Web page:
Wayland professor celebrates first July 4 as U.S. citizen

Charles Huang, an assistant professor of exercise and sport science at Wayland Baptist University in Plainview, displays his certificate of citizenship after taking the citizenship oath in Lubbock. (PHOTO/Courtesy of Wayland Baptist University)

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PLAINVIEW—For Wayland Baptist University professor Charles Huang, this July 4 holiday was like none he had experienced before. It marked his first Independence Day as a U.S. citizen.

Huang, assistant professor of exercise and sport science, took the oath of citizenship June 26, completing the process to become a citizen. His wife, Yan Wang, took the oath a little more than a month before.

Grew up in China

The couple—who grew up in China—participated in the process together. His citizenship took a few extra weeks, because he wanted to change his legal first name to Charles—easier for Americans to remember and pronounce than his given name, Chaoqun, which he kept as his middle name.

Huang (pronounced Whong) arrived at Wayland in 2012 after serving as a visiting professor at the University of Utah and falling in love with the United States. Huang holds undergraduate and master’s degrees in education from East China Normal University, but he dreamed of earning a Ph.D. from an American university.

He arrived in Utah in August 2007. Shortly after beginning his doctoral program, he started the application process to bring his wife and daughter, Yingzhi, to the United States.

When his family arrived, he said, they immediately felt at home in the United States.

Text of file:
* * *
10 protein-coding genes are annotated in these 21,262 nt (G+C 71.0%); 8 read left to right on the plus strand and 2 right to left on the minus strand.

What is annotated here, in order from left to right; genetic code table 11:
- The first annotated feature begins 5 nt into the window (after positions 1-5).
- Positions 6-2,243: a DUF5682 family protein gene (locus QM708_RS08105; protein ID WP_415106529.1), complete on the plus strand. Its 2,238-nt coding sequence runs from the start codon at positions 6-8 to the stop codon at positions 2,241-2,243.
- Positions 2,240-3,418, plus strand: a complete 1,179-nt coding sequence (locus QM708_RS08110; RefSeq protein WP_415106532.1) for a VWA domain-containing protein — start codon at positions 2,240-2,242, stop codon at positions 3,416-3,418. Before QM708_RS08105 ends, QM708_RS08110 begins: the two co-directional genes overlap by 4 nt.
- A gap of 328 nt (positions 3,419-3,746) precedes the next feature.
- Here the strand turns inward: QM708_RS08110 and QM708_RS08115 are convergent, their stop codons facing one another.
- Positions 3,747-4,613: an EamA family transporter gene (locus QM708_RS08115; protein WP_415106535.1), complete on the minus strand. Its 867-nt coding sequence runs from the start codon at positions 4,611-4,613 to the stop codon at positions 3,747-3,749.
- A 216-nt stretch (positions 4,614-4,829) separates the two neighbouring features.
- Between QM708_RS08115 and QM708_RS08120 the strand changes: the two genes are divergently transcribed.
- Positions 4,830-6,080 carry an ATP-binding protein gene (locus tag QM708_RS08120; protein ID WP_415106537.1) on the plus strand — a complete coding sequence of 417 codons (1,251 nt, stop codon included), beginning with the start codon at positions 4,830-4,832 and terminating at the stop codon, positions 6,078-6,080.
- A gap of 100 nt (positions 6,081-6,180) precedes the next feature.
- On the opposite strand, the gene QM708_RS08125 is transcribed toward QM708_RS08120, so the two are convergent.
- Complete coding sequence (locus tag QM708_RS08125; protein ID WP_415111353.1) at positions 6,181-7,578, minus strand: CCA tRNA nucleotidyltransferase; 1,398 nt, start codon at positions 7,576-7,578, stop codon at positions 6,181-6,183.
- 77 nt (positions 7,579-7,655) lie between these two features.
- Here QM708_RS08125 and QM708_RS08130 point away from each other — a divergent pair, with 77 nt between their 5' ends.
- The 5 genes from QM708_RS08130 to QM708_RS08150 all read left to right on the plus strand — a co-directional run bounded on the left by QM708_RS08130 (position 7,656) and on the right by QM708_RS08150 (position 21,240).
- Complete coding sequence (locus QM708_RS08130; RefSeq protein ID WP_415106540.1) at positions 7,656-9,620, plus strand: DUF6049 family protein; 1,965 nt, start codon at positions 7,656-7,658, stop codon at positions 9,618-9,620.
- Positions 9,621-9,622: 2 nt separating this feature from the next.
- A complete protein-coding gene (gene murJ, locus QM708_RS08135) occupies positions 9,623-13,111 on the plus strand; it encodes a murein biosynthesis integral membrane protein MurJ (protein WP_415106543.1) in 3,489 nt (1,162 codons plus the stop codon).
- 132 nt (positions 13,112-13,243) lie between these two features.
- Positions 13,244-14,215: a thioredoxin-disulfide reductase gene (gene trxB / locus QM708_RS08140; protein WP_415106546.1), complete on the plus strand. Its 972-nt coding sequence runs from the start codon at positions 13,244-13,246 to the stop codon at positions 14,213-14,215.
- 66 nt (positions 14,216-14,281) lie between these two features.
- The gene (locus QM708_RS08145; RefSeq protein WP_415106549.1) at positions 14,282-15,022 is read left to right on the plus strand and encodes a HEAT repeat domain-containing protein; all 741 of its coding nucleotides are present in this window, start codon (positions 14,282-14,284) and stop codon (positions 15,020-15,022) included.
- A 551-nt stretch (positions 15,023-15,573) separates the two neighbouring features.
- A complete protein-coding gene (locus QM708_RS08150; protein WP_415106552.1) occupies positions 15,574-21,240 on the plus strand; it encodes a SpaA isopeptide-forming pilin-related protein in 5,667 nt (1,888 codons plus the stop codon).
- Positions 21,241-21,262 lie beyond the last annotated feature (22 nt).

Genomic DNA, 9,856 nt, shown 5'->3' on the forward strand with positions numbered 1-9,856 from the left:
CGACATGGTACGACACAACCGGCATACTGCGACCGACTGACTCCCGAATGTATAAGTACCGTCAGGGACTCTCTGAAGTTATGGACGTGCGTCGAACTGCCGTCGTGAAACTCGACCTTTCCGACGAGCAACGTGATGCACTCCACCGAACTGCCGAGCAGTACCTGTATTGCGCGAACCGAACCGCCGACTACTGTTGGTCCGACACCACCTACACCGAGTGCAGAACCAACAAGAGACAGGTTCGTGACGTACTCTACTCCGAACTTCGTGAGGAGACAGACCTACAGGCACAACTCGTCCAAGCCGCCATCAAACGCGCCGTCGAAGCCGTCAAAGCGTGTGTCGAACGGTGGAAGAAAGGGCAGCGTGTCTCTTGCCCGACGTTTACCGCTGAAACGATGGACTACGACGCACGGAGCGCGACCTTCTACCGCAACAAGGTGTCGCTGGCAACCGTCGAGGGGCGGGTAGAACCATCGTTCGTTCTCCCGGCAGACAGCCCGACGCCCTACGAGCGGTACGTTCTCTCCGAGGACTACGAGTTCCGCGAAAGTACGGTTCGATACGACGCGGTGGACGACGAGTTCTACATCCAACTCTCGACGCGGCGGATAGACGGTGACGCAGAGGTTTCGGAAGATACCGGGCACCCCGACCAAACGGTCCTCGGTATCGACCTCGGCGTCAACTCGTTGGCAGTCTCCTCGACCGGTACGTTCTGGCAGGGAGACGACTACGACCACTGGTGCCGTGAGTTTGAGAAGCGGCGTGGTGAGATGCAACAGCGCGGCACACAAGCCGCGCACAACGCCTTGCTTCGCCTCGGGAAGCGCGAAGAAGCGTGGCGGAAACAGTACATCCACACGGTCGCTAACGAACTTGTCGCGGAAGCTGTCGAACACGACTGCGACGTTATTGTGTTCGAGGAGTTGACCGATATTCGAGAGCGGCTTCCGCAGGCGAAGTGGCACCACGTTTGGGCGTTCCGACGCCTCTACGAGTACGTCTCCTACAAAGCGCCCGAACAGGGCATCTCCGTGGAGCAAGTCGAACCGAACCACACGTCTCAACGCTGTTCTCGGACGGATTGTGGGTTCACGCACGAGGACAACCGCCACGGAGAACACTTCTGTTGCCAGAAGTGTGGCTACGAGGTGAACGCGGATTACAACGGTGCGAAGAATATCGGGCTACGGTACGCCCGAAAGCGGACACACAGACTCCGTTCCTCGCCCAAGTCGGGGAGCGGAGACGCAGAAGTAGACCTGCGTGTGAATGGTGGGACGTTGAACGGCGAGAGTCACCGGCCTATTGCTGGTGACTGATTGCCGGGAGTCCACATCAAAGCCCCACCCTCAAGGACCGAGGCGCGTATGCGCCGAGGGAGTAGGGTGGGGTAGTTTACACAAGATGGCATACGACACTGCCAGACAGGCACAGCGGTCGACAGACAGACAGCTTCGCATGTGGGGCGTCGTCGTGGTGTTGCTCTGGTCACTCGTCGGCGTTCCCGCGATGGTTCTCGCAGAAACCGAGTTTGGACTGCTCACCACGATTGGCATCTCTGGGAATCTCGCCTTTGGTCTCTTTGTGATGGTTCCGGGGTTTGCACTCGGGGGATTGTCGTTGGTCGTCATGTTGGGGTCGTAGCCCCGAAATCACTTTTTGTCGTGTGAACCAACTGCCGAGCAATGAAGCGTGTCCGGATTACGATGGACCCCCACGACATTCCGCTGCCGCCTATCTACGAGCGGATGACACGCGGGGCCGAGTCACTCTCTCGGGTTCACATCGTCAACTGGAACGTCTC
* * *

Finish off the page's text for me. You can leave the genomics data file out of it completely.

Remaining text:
Found faith in Christ

Although Huang came to the United States to pursue his education, he found much more. He found friends, freedom and faith in Christ.

A friend took him to church and introduced him to a God unlike what he had heard of in his native China, he said.

“In the church in the United States, we talk about the love—God’s love. And people love each other,” he said.

Huang didn’t grow up in church and never was introduced to the gospel until moving to the United States.

“That’s amazing,” he said. “When I first attended worship, Sunday worship, and sung the songs, I felt filled, and felt tears in my eye. I don’t know why.”

Huang soon became a Christian, and his newfound faith made a huge impact on his life.

“The first thing is God knows me, and God leads me to fulfill my dreams and leads me to the right way to live,” he said.

‘God has a plan for me’

“Previously in China, because of China’s education, we focused on man’s effort to fulfill the dreams. But after I know God, I think the Father has a plan for me. I also need to do something, but God has a plan for me. I just need to follow God’s plan and do those things.”

While Huang said his relationship with God changed him spiritually, it also made a readily observable change in his life.

“I feel my temper has also changed a lot—especially when teaching,” he said.

Teaching in China focused on getting the desired results, and that meant forcing students to learn, he explained. With the change in his life, he discovered encouraging students rather than getting angry at them as a better way to approach education.

“It changed me a lot. I feel I am nicer, much nicer than in China,” he said.

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